feasibility is provided. In addition, the constraints of the optimization

Model predictive control (MPC) is one of the most important control problem solved by the controller do not depend on the reference, al-

techniques used in industry to operate multivariable constrained sys- lowing for sudden changes in the reference without loosing feasibility.

tems. The problem of designing stabilizing MPC schemes to regulate The properties of the proposed controller are demonstrated with a

a system to a certain equilibrium point, typically the origin, has been simulation example of a ball and plate system.

widely studied, see, e.g., [1], [2]. Notation: Bold letters are used to denote a sequence of T values of

In this technical note, we focus on the problem of tracking periodic a trajectory, i.e. z = {z(0), . . . , z(T 1)}. z() denotes the sequence

references, which appear naturally in important control problems such z() = {z(0; ), . . . , z(T 1; )}. If the cardinality of a sequence

as repetitive control [3], periodic systems [4], [5] or economic oper- is not T , then the sequence is denoted as zN () where N is the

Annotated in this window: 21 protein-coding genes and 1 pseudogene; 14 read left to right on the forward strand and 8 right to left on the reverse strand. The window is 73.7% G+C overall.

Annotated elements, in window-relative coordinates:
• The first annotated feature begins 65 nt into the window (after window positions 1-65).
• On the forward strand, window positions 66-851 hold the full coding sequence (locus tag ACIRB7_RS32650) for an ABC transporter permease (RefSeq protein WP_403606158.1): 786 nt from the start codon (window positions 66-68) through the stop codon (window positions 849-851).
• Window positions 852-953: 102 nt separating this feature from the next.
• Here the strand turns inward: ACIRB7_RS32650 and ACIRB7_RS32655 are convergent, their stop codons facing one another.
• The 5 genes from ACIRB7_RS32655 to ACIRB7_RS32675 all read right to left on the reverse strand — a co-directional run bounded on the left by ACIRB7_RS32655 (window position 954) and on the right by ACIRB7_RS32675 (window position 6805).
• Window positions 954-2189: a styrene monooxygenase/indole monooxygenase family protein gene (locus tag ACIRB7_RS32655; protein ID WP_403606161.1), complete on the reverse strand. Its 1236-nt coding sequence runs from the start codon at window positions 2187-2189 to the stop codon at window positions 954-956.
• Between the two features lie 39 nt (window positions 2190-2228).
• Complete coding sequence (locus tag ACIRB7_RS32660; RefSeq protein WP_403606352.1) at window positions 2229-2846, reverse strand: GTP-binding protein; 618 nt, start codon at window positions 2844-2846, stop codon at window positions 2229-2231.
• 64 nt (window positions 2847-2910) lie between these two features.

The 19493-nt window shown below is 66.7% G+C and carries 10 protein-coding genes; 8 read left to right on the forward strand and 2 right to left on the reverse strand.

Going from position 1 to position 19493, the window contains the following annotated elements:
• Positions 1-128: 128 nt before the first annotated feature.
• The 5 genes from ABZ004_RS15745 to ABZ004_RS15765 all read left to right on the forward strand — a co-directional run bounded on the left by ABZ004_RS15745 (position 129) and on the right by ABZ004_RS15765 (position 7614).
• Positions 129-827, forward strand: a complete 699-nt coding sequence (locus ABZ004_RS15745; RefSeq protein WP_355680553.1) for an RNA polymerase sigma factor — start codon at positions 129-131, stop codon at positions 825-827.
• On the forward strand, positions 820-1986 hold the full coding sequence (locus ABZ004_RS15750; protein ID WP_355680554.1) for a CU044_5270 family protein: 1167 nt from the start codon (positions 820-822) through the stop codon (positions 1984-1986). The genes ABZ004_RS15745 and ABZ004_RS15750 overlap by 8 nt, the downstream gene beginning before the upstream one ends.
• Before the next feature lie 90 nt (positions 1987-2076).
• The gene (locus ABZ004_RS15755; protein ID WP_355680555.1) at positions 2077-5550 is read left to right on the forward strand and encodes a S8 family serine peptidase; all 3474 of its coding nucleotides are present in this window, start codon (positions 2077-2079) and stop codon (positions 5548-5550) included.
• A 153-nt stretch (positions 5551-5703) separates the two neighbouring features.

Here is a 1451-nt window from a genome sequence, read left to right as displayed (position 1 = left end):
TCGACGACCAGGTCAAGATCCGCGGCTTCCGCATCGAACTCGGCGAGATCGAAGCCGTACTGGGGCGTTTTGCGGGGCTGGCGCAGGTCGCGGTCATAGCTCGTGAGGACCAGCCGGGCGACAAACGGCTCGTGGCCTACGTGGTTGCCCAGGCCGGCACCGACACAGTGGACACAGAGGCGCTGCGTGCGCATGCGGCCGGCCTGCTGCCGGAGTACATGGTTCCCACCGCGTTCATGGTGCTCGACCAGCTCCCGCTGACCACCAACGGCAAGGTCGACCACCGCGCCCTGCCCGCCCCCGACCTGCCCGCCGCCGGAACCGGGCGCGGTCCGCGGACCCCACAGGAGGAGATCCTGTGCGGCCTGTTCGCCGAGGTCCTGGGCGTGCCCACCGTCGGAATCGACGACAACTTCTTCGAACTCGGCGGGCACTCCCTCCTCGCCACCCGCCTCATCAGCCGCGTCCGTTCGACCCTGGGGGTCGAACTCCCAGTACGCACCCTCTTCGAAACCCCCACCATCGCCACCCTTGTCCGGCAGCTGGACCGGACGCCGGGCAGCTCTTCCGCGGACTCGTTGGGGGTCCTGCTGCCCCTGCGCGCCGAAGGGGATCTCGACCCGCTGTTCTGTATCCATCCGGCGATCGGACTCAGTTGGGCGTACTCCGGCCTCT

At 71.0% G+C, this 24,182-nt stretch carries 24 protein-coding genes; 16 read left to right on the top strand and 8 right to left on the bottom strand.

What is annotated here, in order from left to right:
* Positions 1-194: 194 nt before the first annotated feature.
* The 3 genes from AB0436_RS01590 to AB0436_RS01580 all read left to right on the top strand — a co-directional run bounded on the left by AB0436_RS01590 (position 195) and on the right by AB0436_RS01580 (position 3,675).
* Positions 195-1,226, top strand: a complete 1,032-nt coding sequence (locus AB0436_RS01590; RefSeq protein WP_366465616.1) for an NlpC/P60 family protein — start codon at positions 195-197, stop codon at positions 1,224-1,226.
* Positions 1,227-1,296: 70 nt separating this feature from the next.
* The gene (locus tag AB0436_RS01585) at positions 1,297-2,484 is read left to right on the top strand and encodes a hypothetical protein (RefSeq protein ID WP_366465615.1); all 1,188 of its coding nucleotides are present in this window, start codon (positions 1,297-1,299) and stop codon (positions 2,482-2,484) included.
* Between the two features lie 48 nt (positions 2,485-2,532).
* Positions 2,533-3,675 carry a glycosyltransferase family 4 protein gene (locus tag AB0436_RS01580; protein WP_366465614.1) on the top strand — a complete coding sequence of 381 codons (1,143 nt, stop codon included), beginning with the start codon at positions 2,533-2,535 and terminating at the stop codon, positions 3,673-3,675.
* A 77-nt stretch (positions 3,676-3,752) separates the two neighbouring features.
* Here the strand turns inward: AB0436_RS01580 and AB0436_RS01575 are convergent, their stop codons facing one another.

ation of complex systems [6]. In [7] a class of output feedback MPC cardinality. I[a,b] denotes the set of integer numbers contained in the

for nonlinear discrete-time systems is proposed to solve the problem of interval [a, b], that is I[a,b] = {a, a + 1, . . . , b}.

tracking exogenous signals (and asymptotically rejecting disturbances)

generated by systems with known dynamics. In [8] a predictive

controller for the offset-free tracking of reference signals generated II. P ROBLEM F ORMULATION

by arbitrary dynamics is proposed. This controller ensures that the Consider a discrete time linear system described by the following

tracking error tends to zero, but recursive feasibility and stability of state-space model:

the closed-loop system is not ensured in case of changing references.

In [9] it is shown that the reference look-ahead action of the MPC plays x(k + 1) = Ax(k) + Bu(k)